This Company Is Testing a Commercial Space Balloon

World View is preparing to take passengers to a 20-mile altitude in a giant helium balloon…

Richard Branson and his team at Virgin Galactic have won most of the press about space tourism, but meanwhile a small company in Tucson, Ariz., is working on a different technology—touring space via balloon. In October, the commercial spaceflight company World View successfully completed a major milestone test flight. The company says it is on track to meet its 2017 goal for taking paying passengers to the edge of space.

During the flight, a balloon filled with helium carried a scaled-down, unmanned, replica space capsule to a height of 100,475 feet. At that height, passengers will be able to see the curvature of the earth and watch the sunrise against a black sky full of stars. After reaching its destination, the balloon was released from the space capsule, and the capsule returned safely to the surface under what the company calls a ParaWing, a unique parafoil that enables the craft to glide. Although this high-altitude ballooning technology has been around for decades, World View’s team of engineers has worked to develop the technology specifically for the capsule, with a focus on making the ride as gentle as possible and on achieving a pinpoint landing.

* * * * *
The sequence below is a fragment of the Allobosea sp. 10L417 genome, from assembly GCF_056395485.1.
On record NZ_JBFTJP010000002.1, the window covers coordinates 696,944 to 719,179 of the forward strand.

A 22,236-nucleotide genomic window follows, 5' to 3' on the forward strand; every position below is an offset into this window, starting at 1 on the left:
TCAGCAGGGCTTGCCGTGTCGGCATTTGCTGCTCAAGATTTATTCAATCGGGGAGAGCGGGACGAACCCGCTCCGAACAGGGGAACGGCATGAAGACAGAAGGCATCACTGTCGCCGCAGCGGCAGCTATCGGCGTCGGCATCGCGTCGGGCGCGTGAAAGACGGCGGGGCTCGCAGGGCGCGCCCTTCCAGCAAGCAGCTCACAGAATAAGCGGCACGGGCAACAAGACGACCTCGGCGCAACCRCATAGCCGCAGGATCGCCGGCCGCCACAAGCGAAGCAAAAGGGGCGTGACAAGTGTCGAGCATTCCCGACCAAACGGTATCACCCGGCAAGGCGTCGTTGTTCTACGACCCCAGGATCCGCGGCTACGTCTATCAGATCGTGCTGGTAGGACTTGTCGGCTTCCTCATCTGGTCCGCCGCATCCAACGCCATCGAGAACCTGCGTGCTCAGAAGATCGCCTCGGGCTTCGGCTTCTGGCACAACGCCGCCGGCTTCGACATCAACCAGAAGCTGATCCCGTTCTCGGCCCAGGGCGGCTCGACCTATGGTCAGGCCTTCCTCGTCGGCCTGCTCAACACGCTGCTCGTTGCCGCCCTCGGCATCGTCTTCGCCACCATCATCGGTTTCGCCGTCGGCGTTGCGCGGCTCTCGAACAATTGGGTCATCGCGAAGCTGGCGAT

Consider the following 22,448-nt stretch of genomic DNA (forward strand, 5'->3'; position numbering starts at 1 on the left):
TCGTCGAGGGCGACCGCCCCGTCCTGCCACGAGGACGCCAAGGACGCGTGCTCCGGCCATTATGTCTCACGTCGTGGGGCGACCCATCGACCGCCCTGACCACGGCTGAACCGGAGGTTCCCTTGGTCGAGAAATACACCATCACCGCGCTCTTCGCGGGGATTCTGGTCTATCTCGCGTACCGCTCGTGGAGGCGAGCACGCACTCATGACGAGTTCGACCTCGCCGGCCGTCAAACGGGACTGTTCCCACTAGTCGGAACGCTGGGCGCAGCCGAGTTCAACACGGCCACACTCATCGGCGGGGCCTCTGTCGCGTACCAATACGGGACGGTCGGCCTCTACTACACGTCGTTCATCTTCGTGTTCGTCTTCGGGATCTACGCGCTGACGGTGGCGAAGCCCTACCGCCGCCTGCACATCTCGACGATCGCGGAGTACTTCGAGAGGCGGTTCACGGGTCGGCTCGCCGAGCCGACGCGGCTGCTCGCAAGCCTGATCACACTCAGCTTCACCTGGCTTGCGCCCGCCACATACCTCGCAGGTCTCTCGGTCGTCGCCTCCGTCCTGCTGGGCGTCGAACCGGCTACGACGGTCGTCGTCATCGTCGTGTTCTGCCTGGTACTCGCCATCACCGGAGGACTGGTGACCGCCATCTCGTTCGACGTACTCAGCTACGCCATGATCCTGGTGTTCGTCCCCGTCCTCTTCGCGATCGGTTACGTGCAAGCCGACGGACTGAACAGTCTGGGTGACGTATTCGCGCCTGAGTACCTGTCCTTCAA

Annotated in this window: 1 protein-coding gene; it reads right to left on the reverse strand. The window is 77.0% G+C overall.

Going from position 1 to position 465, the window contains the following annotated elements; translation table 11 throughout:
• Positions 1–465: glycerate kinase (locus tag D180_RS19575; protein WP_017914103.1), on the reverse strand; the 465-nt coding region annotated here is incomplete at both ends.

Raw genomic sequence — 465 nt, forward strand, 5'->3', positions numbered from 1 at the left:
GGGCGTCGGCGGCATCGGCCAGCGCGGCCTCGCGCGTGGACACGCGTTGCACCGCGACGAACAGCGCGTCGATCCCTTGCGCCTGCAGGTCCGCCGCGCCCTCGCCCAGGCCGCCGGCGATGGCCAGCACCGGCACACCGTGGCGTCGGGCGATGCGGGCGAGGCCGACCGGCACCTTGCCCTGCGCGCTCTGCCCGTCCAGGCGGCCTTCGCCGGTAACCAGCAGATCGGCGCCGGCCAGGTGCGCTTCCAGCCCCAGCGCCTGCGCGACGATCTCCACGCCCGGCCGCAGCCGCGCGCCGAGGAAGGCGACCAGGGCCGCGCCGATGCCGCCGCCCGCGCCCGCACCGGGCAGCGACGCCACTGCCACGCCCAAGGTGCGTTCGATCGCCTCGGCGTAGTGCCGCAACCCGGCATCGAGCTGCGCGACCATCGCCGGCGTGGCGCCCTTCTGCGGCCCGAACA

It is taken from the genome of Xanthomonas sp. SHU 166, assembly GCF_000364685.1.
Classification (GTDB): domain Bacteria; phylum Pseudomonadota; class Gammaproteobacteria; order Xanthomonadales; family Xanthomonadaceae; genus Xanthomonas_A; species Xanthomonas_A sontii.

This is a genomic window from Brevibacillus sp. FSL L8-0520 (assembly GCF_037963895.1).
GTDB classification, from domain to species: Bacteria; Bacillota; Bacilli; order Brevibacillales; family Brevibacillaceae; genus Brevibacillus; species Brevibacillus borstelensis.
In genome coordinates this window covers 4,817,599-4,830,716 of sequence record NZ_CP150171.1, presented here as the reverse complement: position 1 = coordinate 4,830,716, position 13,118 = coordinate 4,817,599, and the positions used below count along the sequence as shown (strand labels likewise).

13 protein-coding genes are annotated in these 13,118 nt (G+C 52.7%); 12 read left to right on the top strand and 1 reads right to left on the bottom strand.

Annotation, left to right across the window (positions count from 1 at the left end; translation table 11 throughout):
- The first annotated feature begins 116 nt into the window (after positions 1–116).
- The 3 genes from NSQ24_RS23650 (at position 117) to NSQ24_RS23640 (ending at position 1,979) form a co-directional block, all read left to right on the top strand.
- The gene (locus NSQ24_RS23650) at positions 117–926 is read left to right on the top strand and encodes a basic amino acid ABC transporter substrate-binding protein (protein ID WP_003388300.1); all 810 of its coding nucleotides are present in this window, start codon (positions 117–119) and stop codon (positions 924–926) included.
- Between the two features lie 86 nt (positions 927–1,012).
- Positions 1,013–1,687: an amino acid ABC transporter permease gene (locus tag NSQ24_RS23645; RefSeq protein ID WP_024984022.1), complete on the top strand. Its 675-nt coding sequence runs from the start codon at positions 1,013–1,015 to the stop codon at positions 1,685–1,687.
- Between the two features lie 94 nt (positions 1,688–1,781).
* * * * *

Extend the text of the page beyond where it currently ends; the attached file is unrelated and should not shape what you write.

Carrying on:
The company, led by CEO Jane Poynter and with former NASA Space Shuttle commander Mark Kelly as director of flight crew ops, says it has solved all the technical challenges and will move on to testing a full-scale system, perhaps as soon as next month. The final tourist capsule will feature Wi-Fi, a bar, and a lavatory to ensure passengers’ comfort as they spend about two hours climbing aloft and then float in space for one to two hours at 100,000 feet (almost 20 miles high).

Introductory price for the tours is set at $75,000 per person. (

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